Last week, seven states (Oregon, Washington, Wisconsin, Florida, Wyoming, Virginia, and West Virginia) adjourned for the year. Out of this group, only Virginia was able to advance some amendments to it already existing privacy law. While Washington, Florida and Wisconsin saw a flurry of movement, disagreements and lack of time ended any hopes of passage. Washington’s HB 1850/SB 5062 and Florida’s HB 9 were of particular concern due to, among other things, their private right of action and lack of a right to cure for businesses. This is the second consecutive year in a row where both Washington and Florida were unable to move privacy legislation across the finish line.
As mentioned above, with Virginia having passed its Virginia Consumer Data Protection Act (VCDPA) in 2021, their General Assembly introduced and passed two amendments to tweak its law this session.
The passed amendments are as follows:
- HB 381/SB 393 - Amends Section 59.1-577 of the VCDPA related to consumers’ data deletion requests. Specifically, the amendment provides that a controller that has obtained a consumer’s personal data from a third party “shall be deemed in compliance with a consumer’s request to delete such data . . . by either (i) retaining a record of the deletion request and the minimum data necessary for the purpose of ensuring the consumer’s personal data remains deleted from the business’s records and not using such retained data for any other purpose . . . or (ii) opting the consumer out of the processing of such personal data for any purpose except for those exempted pursuant” to the VCDPA.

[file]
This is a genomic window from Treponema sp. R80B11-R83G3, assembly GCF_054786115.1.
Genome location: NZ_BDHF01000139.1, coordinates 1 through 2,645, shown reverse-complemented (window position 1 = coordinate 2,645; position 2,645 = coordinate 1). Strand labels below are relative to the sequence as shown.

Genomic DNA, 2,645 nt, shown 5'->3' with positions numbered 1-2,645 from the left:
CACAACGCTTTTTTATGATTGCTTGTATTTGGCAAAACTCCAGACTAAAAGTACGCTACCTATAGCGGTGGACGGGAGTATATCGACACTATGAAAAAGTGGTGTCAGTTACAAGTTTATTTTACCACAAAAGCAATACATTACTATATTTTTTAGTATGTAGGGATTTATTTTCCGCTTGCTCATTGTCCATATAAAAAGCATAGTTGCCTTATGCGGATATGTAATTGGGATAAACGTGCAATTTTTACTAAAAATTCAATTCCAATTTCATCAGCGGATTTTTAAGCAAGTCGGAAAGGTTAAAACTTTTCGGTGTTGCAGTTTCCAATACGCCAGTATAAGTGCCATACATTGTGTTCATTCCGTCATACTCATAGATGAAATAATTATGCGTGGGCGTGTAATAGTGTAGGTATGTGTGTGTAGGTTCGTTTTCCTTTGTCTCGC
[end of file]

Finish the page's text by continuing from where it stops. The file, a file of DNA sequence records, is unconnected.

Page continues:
- SB 534/HB 714 - Repeals the Consumer Privacy Fund and provide that all “civil penalties, expenses, and attorney fees collected pursuant to [the VCDPA] shall be paid into the state treasury and credited to the Regulatory, Consumer Advocacy, Litigation and Enforcement Revolving Trust Fund.” The bills also amend the VCDPA’s definition of “nonprofit organization” to include political organizations and any organization exempt from taxation under § 501(c)(4) of the Internal Revenue Code.”
With more states set to adjourn in the coming months, there is a possibility we could see more activity in the privacy arena. RILA will continue to provide updates as more information becomes available.
For more information, contact Austin Gold, Director of Government Affairs.
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